Losing Davies would be a huge loss for the Winterhawks. He plays a gritty style and is not afraid to bowl people over to clear a path, similar in style to Cougars winger Koehn Ziemmer.

The ‘Hawks made one other significant trade this season, picking up 19-year-old centre Nate Danielson from the Brandon Wheat Kings at the deadline. Danielson was the Wheat Kings’ captain and played for Canada at the world junior tournament. Already producing at a point-per-game pace when he got to Oregon, he ended up with 12 goals and 41 points in 28 games. He centres the second line with 20-year-old LW Jack O’Brien and RW Marcus Nguyen.

Another forward to watch is Kyle Chyzowski, 19, who has seven goals and two assists in his last five playoff games.

As expected, the Cougars have been getting scoring from numerous sources and that continued in their five-game series win over Kelowna. Riley Heidt, who had 80 assists in the regular season, already has 13 postseason helpers and he ranks third in playoff scoring with 16 points.

Zac Funk had a hat trick in the series-clincher and is up there with Heidt (7-8-15) among the WHL playoff scoring leaders, playing the right side on a productive line that includes Becher (3-9-12) and Borya Valis (5-2-7).

Rookie winger Terik Parascak (5-7-12), coming off a 105-point season, has kept that up in the playoffs, on a line with Heidt and Calin Dezainde. It seems only a matter of time before Ziemmer has a breakout game offensively, playing with tenacious forecheckers Oren Shtrom and Matteo Danis. That combination combined for the OT winner in Game 3 in Kelowna.

The Cougars are halfway to winning their first WHL championship and Shtrom, who joined them in an off-season trade from Everett, doesn’t see that drive to be No. 1 ending anytime soon.

“It’s very exciting, now everyone is starting to realize the dream of winning is a real possibility and a reality right now, so I think everyone has bought and is excited about where we are right now,” said Shtrom. “We kind of put that pressure on ourselves right away in training camp. That mindset was we’re a good team and we can win now and I think that‘s what our belief has been since the first night and we’ve just continued to do that and believe that.

“(Portland has) a lot of high offensive skill power but I think we have a little more grit and I think we can match that skill power. If we just play them hard we can have the outcome we’re looking for.”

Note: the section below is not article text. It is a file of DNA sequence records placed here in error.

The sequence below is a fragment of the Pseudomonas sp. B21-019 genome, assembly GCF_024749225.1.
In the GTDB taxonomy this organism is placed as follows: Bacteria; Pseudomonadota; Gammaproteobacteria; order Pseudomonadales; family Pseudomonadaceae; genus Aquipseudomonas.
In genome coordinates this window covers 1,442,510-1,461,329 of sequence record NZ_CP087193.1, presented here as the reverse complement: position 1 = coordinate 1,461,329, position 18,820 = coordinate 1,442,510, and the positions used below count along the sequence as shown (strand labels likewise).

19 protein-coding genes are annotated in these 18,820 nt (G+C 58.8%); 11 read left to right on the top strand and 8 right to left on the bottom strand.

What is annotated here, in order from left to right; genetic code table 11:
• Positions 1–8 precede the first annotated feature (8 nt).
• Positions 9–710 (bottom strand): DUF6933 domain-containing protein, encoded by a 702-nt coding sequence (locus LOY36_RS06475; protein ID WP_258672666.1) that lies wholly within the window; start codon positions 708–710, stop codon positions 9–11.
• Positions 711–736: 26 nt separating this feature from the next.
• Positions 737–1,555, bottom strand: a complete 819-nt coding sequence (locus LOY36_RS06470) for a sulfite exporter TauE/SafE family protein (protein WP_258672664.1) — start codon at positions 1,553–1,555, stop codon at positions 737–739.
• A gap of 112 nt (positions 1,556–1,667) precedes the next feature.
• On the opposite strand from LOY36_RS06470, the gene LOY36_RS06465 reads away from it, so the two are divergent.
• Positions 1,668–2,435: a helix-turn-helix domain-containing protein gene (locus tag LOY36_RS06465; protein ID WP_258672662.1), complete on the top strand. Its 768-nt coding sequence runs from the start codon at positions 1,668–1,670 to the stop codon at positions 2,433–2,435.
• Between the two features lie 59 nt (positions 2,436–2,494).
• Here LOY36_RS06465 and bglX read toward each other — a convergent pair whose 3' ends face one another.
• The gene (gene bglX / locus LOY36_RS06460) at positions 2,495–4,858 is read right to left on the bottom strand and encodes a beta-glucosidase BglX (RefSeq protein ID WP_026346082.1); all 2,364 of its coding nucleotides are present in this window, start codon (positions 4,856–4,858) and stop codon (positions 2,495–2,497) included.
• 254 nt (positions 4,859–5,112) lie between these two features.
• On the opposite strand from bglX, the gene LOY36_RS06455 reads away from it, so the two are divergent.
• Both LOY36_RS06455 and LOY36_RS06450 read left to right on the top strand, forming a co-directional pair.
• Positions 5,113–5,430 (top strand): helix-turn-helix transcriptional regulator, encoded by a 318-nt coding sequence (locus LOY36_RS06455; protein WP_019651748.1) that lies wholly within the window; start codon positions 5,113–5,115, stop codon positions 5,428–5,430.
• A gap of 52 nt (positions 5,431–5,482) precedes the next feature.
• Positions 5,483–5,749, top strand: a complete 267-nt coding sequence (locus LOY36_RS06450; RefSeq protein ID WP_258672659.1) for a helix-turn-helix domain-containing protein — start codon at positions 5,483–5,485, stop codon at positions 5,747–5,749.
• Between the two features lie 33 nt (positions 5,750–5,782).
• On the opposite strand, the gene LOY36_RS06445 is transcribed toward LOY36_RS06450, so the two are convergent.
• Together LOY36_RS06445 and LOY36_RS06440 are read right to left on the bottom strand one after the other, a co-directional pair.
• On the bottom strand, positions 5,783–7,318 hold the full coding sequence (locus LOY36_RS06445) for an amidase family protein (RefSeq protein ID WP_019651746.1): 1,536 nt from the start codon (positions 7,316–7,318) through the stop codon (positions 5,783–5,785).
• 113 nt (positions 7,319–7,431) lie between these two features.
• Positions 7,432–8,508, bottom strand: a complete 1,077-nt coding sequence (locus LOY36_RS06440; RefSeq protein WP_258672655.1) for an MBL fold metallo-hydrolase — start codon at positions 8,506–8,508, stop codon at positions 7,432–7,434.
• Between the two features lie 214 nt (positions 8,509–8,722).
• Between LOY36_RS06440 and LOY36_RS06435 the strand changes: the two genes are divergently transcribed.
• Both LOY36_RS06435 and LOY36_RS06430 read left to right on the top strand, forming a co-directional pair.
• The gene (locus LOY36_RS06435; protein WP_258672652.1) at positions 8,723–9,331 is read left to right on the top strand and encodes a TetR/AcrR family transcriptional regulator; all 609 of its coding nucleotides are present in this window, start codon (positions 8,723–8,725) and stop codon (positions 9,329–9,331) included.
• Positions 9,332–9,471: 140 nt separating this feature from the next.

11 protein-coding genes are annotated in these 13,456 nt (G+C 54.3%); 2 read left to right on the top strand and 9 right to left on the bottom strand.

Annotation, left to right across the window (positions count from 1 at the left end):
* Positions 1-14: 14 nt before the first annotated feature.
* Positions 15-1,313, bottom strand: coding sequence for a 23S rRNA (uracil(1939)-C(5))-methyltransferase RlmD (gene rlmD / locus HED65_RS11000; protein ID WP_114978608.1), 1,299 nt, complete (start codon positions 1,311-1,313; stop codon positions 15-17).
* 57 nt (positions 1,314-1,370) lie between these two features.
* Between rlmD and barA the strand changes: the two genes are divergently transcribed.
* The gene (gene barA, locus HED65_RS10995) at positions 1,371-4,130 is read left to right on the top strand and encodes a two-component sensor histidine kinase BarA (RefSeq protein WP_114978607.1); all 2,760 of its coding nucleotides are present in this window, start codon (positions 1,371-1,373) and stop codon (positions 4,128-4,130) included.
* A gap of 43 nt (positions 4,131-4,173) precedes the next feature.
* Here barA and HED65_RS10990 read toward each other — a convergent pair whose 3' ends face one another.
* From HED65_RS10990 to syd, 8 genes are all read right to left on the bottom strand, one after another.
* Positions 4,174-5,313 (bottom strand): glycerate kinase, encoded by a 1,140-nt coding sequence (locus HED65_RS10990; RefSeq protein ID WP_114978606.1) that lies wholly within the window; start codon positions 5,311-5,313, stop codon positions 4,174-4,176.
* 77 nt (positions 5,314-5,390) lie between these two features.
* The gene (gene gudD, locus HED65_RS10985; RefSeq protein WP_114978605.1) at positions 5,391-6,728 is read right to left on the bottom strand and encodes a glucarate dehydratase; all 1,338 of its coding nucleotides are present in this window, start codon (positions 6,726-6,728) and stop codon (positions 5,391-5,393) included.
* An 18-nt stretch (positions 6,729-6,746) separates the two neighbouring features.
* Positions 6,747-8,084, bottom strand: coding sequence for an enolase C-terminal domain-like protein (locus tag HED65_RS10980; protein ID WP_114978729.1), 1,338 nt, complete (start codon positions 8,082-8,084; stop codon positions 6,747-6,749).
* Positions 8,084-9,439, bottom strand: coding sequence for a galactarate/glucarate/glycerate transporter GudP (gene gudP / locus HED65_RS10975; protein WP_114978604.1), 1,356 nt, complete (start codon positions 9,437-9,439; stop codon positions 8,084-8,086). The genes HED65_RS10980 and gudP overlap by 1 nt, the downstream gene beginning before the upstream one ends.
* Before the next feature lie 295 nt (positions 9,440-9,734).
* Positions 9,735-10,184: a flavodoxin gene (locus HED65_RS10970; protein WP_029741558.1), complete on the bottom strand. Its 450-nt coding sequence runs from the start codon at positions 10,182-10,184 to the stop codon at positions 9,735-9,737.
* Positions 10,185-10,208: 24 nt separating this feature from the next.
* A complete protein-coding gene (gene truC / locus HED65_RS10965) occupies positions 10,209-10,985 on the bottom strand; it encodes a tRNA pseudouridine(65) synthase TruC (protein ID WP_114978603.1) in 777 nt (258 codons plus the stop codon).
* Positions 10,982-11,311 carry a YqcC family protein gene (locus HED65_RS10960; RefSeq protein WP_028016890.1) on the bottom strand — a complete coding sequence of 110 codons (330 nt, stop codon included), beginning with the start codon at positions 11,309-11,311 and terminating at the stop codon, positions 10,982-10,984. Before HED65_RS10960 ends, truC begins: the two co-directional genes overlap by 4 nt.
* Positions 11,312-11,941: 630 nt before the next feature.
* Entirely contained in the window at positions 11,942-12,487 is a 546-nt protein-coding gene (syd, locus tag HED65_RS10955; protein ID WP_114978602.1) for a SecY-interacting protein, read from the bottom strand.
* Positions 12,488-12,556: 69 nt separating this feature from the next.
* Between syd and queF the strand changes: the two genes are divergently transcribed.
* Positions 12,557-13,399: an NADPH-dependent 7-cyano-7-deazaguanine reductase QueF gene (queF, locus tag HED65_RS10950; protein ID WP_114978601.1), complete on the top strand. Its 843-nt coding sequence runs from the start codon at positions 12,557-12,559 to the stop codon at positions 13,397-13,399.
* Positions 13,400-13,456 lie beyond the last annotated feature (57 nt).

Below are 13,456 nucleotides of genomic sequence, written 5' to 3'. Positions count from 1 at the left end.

The Cougars have a proven 1-2 punch in goal with the splendid rookie Ravensbergen and 19-year-old Ty Young, who was drafted and signed with the Vancouver Canucks. Young has 11 WHL playoff games behind him, which gives the Cougars an edge in goal. Despite the potential of each team to light it up, Young is predicting tight, low-scoring affairs.

“I think it’s going to be a great matchup between us, on paper we’re almost identical teams,” said Young. “The goals-for, goals-against differential is pretty much dead-even and it’s going to be a close matchup. The guys who have been here for a while know this team, we’ve played them for a long time and it’s a similar team to who we played two years ago.

“I see this being a longer series for sure. I think we’re ready for it, we’re prepared for the travel and stuff and I don’t think they’re used to it as much. I think we have the advantage there. It’s going to be a good series. We’ll bring it back to P.G. if those games are needed and if not we’ll just finish them off there.”

The extent to which the Cougars are now committed to sticking to their systems and playing defence first has taken Young by surprise and he says that's why they’ve been so successful.

“At the start of the year we wanted to do it ourselves a little bit and wanted to put up a lot of points and we were committed to winning games 7-5,” said Young. “Coming down the stretch our team has put in so much effort to get better defensively, like blocking shots, everybody’s putting their bodies on the line and it’s just so fun to be behind those guys.”

Both teams have deadly power plays. Portland is at 41.4 per cent in the playoffs (12-for-29) and P.G. is at 28.9 per cent (11-for-38). The Cougar penalty kill is at 96.8 per cent (1-for-31) and has also scored two shorthanded goals, while the ‘Hawks are at 82.1 per cent (7-for-31).

The Cougar coaching staff has one significant tie to Portland. Associate coach Jim Playfair played 2 ½ seasons for the Winterhawks. He helped them win their first of three WHL championships in 1982 and was there for their first of two Memorial Cups wins in 1983 when they drew the host slot in the tournament, the first team to do so.

The series starts in Prince George Friday and Saturday and both games are sold out.

“It’s great to see that the fans are rallying around the Prince George team because they have an excellent team,” said Johnston. “Mark Lamb has done a great job of building that team up and they’re very exciting to watch. I’ve heard there will be a full house in P.G and that’s great to see that again because it hasn’t been like that over the years.”

There’s 1,175 highway kilometres 12 ½ hours of driving that separate the two cities. A short turnaround means the teams will meet in Portland for the next three games Monday, Wednesday and, if necessary, Thursday. Prince George would host Games 6 and 7, if needed, on Monday, May 6 and Tuesday, May 7.

The tight schedule will put each team’s depth to the test. For this one, the Cougars appear just a bit deeper. We’ll soon find out.

Prediction: Cougars in seven